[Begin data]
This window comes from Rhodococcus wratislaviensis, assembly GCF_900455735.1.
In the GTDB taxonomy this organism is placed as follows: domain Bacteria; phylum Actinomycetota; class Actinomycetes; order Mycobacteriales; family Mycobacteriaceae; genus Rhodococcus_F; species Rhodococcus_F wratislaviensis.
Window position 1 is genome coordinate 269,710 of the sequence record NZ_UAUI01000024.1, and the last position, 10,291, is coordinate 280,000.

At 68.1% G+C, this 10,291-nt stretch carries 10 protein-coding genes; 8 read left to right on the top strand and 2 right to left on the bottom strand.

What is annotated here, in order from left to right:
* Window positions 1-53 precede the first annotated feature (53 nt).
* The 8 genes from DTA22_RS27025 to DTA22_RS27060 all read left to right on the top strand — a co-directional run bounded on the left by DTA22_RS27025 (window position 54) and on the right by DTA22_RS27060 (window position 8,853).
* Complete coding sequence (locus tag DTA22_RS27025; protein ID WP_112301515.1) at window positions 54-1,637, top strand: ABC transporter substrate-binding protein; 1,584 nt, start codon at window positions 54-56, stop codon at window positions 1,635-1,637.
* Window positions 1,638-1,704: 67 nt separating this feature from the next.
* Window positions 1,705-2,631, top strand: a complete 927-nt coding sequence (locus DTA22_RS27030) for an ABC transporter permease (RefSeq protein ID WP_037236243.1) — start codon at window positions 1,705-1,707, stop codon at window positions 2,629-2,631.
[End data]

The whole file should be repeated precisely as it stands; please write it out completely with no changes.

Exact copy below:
This window comes from Rhodococcus wratislaviensis, assembly GCF_900455735.1.
In the GTDB taxonomy this organism is placed as follows: domain Bacteria; phylum Actinomycetota; class Actinomycetes; order Mycobacteriales; family Mycobacteriaceae; genus Rhodococcus_F; species Rhodococcus_F wratislaviensis.
Window position 1 is genome coordinate 269,710 of the sequence record NZ_UAUI01000024.1, and the last position, 10,291, is coordinate 280,000.

At 68.1% G+C, this 10,291-nt stretch carries 10 protein-coding genes; 8 read left to right on the top strand and 2 right to left on the bottom strand.

What is annotated here, in order from left to right:
* Window positions 1-53 precede the first annotated feature (53 nt).
* The 8 genes from DTA22_RS27025 to DTA22_RS27060 all read left to right on the top strand — a co-directional run bounded on the left by DTA22_RS27025 (window position 54) and on the right by DTA22_RS27060 (window position 8,853).
* Complete coding sequence (locus tag DTA22_RS27025; protein ID WP_112301515.1) at window positions 54-1,637, top strand: ABC transporter substrate-binding protein; 1,584 nt, start codon at window positions 54-56, stop codon at window positions 1,635-1,637.
* Window positions 1,638-1,704: 67 nt separating this feature from the next.
* Window positions 1,705-2,631, top strand: a complete 927-nt coding sequence (locus DTA22_RS27030) for an ABC transporter permease (RefSeq protein ID WP_037236243.1) — start codon at window positions 1,705-1,707, stop codon at window positions 2,629-2,631.